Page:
Of course, it was a draw for me for that reason too. Not only are the women involved people I’ve always looked up to and I’ve always wanted to work with and never actually thought that I would, but these stories are so complex and go so deep into these women’s lives. And the crazy thing that I realized while reading — and also watching the whole series — is that every character is presented in this way where you think you know who they are but you really don’t know the whole story. And part of you, as a reader/watcher, is satisfied with that. Like this is the overprotective mom. And she’s the young mom. She’s the pretty rich one. She’s the working mom. And part of me, as an audience member, by default because I’m used to that, is comfortable with getting only this amount of a character. And why this project is so interesting is because as you keep going, and you get deeper and deeper and deeper and deeper into these lives until their stories break open. And you see that we’re all just people. All these women are just trying their best and sometimes they succeed and sometimes they fail. And it’s interesting because I realized while watching it that I’ve never seen that before on TV to this extent. I’ve never seen a character be presented so specifically and then kind of ripped open the way that these characters are. It’s so refreshing and so great that they’re women because women have so much going on inside. We’re such complex creatures and so to explore that is what drama is made of. That should be the most obvious thing in terms of creating interesting things to watch, but it is not always the case.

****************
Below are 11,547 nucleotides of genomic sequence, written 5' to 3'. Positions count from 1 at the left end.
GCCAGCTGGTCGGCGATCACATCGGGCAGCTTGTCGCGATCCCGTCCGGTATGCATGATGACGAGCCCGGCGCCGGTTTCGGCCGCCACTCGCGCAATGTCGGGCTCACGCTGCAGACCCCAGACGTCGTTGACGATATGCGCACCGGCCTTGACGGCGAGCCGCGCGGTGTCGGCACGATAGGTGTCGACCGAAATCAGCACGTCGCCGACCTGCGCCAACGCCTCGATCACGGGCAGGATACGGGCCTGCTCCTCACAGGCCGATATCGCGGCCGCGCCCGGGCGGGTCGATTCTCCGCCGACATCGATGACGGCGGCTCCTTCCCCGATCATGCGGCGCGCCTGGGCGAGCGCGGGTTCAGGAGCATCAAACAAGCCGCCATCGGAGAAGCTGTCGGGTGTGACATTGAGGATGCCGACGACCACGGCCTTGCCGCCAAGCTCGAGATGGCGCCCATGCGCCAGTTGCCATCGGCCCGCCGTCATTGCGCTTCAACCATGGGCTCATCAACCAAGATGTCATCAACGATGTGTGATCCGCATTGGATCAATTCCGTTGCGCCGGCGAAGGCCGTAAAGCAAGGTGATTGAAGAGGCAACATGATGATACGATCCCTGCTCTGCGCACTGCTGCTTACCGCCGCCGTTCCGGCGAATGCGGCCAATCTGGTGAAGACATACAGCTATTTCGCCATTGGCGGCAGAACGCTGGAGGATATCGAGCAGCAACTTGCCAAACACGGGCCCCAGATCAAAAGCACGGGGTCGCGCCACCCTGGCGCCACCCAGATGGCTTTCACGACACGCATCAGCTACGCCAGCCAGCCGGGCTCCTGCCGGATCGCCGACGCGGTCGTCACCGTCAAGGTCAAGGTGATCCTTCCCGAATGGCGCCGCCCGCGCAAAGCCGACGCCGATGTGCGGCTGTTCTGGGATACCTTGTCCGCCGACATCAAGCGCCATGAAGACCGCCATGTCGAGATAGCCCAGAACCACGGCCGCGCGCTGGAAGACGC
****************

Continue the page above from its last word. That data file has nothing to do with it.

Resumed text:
As a woman and a human, I have always believed it was important to tell the stories of women and examine their relationships in smart, fair, and thoughtful ways. But lately, given the state of the world post-Trump’s election, that has felt even more important.